No Complaints Here: Equal Employment Opportunity in Washington

By Michelle Chen Aug 15, 2009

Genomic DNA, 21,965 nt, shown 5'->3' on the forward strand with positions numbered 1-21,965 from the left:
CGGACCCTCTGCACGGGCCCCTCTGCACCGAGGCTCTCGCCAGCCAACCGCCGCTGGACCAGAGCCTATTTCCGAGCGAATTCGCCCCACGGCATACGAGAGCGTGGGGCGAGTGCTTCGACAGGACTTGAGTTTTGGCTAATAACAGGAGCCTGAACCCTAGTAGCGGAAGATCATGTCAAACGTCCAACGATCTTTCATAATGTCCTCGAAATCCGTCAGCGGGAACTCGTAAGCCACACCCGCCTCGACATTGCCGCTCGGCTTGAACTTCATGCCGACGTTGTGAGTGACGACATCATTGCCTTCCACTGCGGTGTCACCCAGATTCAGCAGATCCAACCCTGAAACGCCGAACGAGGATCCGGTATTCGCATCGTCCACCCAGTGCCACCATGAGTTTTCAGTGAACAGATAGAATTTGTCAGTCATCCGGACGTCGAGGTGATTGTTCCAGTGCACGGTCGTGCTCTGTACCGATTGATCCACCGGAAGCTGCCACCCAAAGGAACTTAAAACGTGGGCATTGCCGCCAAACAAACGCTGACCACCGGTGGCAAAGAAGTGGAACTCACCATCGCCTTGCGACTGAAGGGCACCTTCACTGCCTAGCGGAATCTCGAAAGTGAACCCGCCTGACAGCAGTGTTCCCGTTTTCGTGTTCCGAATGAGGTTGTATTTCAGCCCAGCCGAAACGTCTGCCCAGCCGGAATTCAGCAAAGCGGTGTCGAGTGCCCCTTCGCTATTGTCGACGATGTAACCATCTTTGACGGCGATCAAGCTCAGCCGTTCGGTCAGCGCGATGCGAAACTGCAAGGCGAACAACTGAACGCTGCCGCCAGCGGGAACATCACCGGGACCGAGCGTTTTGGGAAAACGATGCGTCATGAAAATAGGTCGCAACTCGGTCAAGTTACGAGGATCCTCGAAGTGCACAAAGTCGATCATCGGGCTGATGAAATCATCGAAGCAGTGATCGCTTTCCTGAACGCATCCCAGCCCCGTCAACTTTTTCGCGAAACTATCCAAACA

Being mistreated in your workplace because of your background is a pretty bad deal, but it’s worse when your boss is the government. Deep within the recesses of Washington’s bureaucracy, there is a commission devoted to ensuring that this does not happen to federal workers. It’s hard to tell whether it works, though, since the process of raising a complaint is almost too troublesome to even bother. The Equal Employment Opportunity Commission is designed to help enforce employee rights under the Civil Rights Act, Americans with Disabilities Act and other anti-discrimination laws. According to a recent audit by the Government Accountability Office, the law lays out procedures for the "prompt, fair, and impartial" investigation and adjudication of discrimination complaints brought by federal employees. But the process is continually hobbled by excessive delays and bureaucratic incompetency. A review of cases in fiscal year 2008 revealed that more than 60 percent of the hearing decisions failed to meet the mandated 180-day deadline; on average, it took nearly 280 days to issue a hearing decision. Just getting the case on the docket could take about two months. Key impediments cited by the study included: insufficient funding for the equal employment opportunity (EEO) offices at some agencies, a lack of accountability and understanding of the rules among officials charged with handling complaints, and a “lack of a firm commitment by some agency management and EEO officials to the EEO process.” A close look at the byzantine internal review process almost suggests the system is set up to deter action. Under current regulations, the actual complaint stage comes only after mandatory consultation with an agency’s “Equal Employment Opportunity counselor,” who can steer the worker into "alternative dispute resolution.” If the resolution process fails, the complaint can proceed to a formal hearing before an administrative judge, which could then lead to a lengthy appeals process. After all that, a worker who is still dissatisfied with the outcome can file a civil action in federal court. The whole ordeal could drag on for several months, and in the end, you still might end up screwed out of your job. When GAO researchers interviewed various sources representing agencies and employees, they found that “a few stakeholders identified the perception of unfairness as an overarching theme. These stakeholders commented that without the perception that the complaint process is fair, people may be frustrated and choose to not participate in it.” So there it is. Among the people who have been frustrated or backlogged in the complaint process, many may not consciously believe management is conspiring to stonewall dissent or systematically suppress evidence of bias. But here lies the difference between structural and individual forms of workplace injustice. The latter revolves around interpersonal disputes—they didn’t promote me because they’d rather pick a white guy, my supervisor dismissed me because she didn’t like my accent, the manager singled me out because he hates Arabs. Structural bias, however, is woven into the very fiber of the institutions that govern both the perpetrator and the target. And when the system is viewed as so unfair as to make protest seem pointless, discrimination scores an insidious victory—by crushing the ethical impulses that would have challenged an oppressive institutional culture. In that sense, the GAO report itself is a kind of complaint about equal opportunity in government. Despite various attempts to reform accountability procedures over the years, the researchers noted they have been raising criticisms about the process being "inefficient, expensive, and time-consuming" since the mid-1990s. Amid this constant stagnation, a lot of workers will continue to lose faith in a system intended to protect their rights. And while this status quo may not be the explicit goal of most agency officials, they’re not likely to complain about it.